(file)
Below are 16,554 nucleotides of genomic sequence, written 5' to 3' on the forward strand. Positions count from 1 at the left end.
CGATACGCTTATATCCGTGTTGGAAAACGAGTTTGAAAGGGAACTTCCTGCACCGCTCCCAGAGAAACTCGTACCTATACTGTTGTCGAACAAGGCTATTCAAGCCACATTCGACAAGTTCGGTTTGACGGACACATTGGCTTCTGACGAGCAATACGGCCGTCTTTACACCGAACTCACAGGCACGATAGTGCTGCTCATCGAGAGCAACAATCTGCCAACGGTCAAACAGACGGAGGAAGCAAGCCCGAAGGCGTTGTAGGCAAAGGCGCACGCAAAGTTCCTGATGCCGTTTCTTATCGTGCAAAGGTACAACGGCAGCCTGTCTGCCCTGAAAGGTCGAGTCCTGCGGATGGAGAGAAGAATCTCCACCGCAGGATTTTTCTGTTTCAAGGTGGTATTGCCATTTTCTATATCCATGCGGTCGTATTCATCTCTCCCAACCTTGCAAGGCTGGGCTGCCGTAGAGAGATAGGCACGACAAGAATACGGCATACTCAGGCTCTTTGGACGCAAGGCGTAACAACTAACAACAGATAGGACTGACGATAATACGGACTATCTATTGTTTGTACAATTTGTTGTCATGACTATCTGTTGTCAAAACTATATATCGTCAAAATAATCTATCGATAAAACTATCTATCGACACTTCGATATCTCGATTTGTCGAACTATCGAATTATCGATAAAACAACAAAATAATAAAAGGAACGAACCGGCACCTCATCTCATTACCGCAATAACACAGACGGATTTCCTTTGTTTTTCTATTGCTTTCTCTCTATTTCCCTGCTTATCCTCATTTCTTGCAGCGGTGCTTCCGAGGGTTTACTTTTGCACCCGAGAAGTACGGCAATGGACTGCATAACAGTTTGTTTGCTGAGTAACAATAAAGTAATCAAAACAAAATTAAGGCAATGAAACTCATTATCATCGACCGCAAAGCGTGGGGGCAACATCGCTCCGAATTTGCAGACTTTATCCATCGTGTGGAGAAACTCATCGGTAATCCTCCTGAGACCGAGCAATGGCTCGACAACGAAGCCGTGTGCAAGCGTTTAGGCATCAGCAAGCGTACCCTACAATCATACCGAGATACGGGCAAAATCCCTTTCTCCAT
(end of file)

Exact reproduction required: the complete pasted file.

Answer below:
Below are 16,554 nucleotides of genomic sequence, written 5' to 3' on the forward strand. Positions count from 1 at the left end.
CGATACGCTTATATCCGTGTTGGAAAACGAGTTTGAAAGGGAACTTCCTGCACCGCTCCCAGAGAAACTCGTACCTATACTGTTGTCGAACAAGGCTATTCAAGCCACATTCGACAAGTTCGGTTTGACGGACACATTGGCTTCTGACGAGCAATACGGCCGTCTTTACACCGAACTCACAGGCACGATAGTGCTGCTCATCGAGAGCAACAATCTGCCAACGGTCAAACAGACGGAGGAAGCAAGCCCGAAGGCGTTGTAGGCAAAGGCGCACGCAAAGTTCCTGATGCCGTTTCTTATCGTGCAAAGGTACAACGGCAGCCTGTCTGCCCTGAAAGGTCGAGTCCTGCGGATGGAGAGAAGAATCTCCACCGCAGGATTTTTCTGTTTCAAGGTGGTATTGCCATTTTCTATATCCATGCGGTCGTATTCATCTCTCCCAACCTTGCAAGGCTGGGCTGCCGTAGAGAGATAGGCACGACAAGAATACGGCATACTCAGGCTCTTTGGACGCAAGGCGTAACAACTAACAACAGATAGGACTGACGATAATACGGACTATCTATTGTTTGTACAATTTGTTGTCATGACTATCTGTTGTCAAAACTATATATCGTCAAAATAATCTATCGATAAAACTATCTATCGACACTTCGATATCTCGATTTGTCGAACTATCGAATTATCGATAAAACAACAAAATAATAAAAGGAACGAACCGGCACCTCATCTCATTACCGCAATAACACAGACGGATTTCCTTTGTTTTTCTATTGCTTTCTCTCTATTTCCCTGCTTATCCTCATTTCTTGCAGCGGTGCTTCCGAGGGTTTACTTTTGCACCCGAGAAGTACGGCAATGGACTGCATAACAGTTTGTTTGCTGAGTAACAATAAAGTAATCAAAACAAAATTAAGGCAATGAAACTCATTATCATCGACCGCAAAGCGTGGGGGCAACATCGCTCCGAATTTGCAGACTTTATCCATCGTGTGGAGAAACTCATCGGTAATCCTCCTGAGACCGAGCAATGGCTCGACAACGAAGCCGTGTGCAAGCGTTTAGGCATCAGCAAGCGTACCCTACAATCATACCGAGATACGGGCAAAATCCCTTTCTCCAT